So, the question of successful propagation methods is very dependent on the subject. More often, with regard to perennials as opposed to woody plants, I would opt for divisions (or maybe seed) rather than cuttings.
As far as rosemary is concerned: I’ve always taken cuttings in mid to late summer – around July or August. These would be considered semi-ripe or ripe cuttings, you’re using this year’s material. Try to select a soft piece of stem with no flower – not always easy with rosemary. If no such material exists, remove the flowers. I take quite short cuttings with rosemary, I suppose no more than 6cm or so. Remove the lower leaves – this must be done very carefully with rosemary in particular – it’s very easy to create tiny tears in the stem tissue that are almost unnoticeable, but will greatly increase the chance of rot. Rotting can be a big problem for cuttings. The cuttings are then inserted in compost or a free-draining media – don’t overcrowd – maybe three cuttings in a small, round 9cm pot. Water or mist, and then cover with plastic (or fit a polythene bag over the pot), leaving in a sheltered area, or a shaded part of a glasshouse of cold frame. Hopefully, rooting will take place over the coming weeks. I would caution against potting too early – don’t be afraid to wait till spring if need be. Also remember a nice well-drained compost when you pot – rosemary will resent too much moisture, especially when young.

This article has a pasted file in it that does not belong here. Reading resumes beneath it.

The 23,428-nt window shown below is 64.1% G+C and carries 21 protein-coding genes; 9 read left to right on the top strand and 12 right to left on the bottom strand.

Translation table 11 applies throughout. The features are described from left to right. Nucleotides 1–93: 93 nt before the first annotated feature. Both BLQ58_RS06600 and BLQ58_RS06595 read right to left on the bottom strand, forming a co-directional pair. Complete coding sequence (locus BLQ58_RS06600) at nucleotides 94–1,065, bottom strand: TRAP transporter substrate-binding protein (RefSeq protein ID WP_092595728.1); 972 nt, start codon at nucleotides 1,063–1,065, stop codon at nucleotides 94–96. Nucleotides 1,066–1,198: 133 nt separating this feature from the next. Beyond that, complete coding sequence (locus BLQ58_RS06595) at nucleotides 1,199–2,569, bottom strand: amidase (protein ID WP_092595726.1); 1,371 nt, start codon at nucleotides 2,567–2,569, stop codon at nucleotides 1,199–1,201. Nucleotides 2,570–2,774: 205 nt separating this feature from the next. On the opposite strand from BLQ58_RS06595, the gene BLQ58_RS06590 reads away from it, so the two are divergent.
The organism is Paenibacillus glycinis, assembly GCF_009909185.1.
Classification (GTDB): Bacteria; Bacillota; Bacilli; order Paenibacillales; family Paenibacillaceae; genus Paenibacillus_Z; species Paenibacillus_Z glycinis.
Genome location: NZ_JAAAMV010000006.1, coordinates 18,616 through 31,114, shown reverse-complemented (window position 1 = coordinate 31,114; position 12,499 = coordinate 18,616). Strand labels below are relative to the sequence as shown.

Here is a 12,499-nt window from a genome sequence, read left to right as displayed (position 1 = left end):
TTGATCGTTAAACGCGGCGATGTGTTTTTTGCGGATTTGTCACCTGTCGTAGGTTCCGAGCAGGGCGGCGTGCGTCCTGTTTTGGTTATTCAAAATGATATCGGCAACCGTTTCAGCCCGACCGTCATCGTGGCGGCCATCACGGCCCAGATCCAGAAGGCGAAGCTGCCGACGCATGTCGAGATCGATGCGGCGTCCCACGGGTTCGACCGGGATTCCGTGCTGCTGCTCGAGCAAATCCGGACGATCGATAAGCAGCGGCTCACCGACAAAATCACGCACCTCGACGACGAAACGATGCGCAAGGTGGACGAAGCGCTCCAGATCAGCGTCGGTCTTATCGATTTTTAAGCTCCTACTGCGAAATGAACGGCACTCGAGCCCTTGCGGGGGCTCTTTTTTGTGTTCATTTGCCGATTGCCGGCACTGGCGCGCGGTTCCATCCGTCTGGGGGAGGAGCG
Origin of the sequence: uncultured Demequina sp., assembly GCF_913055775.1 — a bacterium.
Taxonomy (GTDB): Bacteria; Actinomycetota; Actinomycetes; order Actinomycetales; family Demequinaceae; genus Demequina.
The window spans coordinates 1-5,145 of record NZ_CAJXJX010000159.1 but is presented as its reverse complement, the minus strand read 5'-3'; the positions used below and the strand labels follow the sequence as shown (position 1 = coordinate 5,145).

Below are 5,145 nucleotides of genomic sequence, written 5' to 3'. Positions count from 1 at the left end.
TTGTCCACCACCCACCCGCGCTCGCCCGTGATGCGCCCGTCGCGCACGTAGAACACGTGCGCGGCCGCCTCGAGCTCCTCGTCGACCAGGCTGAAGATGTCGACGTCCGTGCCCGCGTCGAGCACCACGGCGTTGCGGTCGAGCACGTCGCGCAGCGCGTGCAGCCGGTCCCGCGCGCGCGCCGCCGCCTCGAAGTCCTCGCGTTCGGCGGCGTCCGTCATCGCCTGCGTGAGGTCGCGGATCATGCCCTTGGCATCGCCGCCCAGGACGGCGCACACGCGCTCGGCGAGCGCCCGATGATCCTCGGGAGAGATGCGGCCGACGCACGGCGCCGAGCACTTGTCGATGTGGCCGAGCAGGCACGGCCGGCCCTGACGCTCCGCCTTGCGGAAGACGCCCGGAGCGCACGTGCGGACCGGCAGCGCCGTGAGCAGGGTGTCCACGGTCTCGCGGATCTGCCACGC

Q’s How long does it take to meow the Grass?
Daragh: This depends on time of year, general conditions, and the specific area in question. The type of maintenance regime for a particular area will have a bearing too – we have a range of methods we use in differing areas, for a variety of reasons, all of which have an influence. To date, we’ve done a couple of cuts everywhere now – it could definitely have been started earlier but we wanted to channel our time elsewhere. In an average year, whatever that is, assuming relatively typical heat and rainfall (again, a bit arbitrary), I would expect grass growth and maintenance to peak from May to July. We would then be mowing certain areas twice weekly, others weekly. Often, by early August, we will have seen a noticeable reduction in growth, and quite often a little bit of an increase during September – usually coinciding with an increase in rainfall, and a slight drop in temperature. We probably would have ceased most mowing by November, having spaced out the intervals up to that point.